Go Shred hasn’t escaped the turbulence of the last 18 months with businesses having to close offices in March 2020 during the early days of the pandemic.

Mr Cluskey said: “It affected us in a big way because we’re in and out of businesses and in and out of offices all the time servicing them.

“We had nobody to service except for our NHS customers and the schools that remained open. That meant that in March 2020 we fell off a cliff.”

The business could have continued to charge contracted customers but it decided not to. Instead Go Shred took a “huge hit” to its income.

Ultimately the decision has served the business well and is one that reinforces Go Shred’s ethos.

Mr Cluskey said: “A lot of the big shredding companies – especially if they are beholden to shareholders – couldn’t be as flexible as we were. Some of them were charging their customers for missed visits.

“In the long run this has served us extremely well because we are actually getting people moving to us.”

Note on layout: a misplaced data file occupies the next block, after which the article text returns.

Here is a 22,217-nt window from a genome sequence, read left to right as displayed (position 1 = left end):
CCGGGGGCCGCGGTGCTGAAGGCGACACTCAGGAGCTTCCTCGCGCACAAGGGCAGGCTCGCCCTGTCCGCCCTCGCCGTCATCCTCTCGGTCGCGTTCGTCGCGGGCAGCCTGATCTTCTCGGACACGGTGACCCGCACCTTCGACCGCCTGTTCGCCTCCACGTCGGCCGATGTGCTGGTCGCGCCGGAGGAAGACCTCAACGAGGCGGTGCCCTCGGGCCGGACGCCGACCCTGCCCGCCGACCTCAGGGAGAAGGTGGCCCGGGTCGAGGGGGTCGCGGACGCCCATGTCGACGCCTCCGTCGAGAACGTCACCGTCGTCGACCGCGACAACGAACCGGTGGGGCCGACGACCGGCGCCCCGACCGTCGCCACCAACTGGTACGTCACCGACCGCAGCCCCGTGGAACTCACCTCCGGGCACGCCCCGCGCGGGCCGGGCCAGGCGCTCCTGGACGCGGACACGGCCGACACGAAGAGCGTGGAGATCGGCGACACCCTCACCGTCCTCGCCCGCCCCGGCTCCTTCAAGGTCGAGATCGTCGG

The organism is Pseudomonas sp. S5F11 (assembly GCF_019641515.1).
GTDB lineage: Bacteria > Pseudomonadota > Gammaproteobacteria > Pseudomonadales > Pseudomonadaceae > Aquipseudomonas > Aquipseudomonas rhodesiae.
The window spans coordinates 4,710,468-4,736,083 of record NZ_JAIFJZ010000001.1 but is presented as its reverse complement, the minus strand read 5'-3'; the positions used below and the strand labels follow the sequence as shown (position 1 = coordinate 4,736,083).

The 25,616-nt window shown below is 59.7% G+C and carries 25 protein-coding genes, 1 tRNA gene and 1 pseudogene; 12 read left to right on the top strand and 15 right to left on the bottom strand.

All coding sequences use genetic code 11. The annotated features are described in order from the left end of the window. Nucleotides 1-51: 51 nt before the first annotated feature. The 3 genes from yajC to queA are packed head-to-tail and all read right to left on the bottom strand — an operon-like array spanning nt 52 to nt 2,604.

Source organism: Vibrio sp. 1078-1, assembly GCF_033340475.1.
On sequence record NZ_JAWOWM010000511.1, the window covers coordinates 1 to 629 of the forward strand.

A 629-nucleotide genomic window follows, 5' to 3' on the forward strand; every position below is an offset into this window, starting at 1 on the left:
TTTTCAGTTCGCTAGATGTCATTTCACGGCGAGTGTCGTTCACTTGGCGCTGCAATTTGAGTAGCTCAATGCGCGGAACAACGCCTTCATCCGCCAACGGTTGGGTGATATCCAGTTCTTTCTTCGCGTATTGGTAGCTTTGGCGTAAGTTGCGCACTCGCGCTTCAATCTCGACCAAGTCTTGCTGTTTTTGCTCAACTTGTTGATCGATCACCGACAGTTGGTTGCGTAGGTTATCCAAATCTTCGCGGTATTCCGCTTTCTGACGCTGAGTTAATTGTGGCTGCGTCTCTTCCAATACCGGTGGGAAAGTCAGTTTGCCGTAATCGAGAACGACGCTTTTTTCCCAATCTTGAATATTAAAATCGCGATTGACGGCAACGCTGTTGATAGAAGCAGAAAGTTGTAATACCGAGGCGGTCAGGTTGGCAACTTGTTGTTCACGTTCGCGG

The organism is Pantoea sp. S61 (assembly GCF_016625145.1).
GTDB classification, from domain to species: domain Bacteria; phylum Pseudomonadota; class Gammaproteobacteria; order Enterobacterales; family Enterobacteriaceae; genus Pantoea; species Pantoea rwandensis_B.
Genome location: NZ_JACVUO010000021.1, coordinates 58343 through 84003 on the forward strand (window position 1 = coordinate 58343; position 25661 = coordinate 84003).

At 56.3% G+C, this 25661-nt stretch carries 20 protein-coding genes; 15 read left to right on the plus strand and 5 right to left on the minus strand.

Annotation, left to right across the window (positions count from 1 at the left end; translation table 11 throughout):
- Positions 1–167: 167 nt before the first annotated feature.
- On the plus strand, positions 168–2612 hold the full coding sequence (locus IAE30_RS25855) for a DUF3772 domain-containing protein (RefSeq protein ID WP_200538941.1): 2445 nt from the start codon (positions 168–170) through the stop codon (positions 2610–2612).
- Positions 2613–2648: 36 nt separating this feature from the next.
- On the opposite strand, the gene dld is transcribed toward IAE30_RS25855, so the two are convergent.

Go Shred also has an ace up its sleeve in the form of its Mini Shred product. Domestic shredding has long been the “holy grail” for businesses in the sector.

“It is a huge untapped business,” Mr Cluskey says. “Where in the past this was just individuals who would be shredding their personal documents now more people are working from home.”

Mini Shred is specifically aimed at home shredding and the founder of Go Shred says it puts the business at an advantage.

“The major international players in the shredding market have this year launched similar products,” Mr Cluskey said. “We have a seven-year march on these people. We’re way ahead of the curve with a fully developed product that can be scaled up for home workers.”

Whatever comes Mr Cluskey’s way, it doesn’t sound like the music is stopping on his career in the shredding industry any time soon as he continues his sustainable and ethical approach.

Curriculum vitae

Title: Managing director of Go Shred

Date of birth: January 20, 1969

Lives: Fixby in Huddersfield

Favourite holiday destination: Maldives or Majorca

Last book read: Boomerang – Michael Lewis

Favourite film: Napoleon Dynamite

Favourite song: Today it’s New York Morning by Elbow but I have a top 5,000 that changes every day

Car driven: Mercedes Benz E Class Coupe

Most proud of: My son and my beautiful wife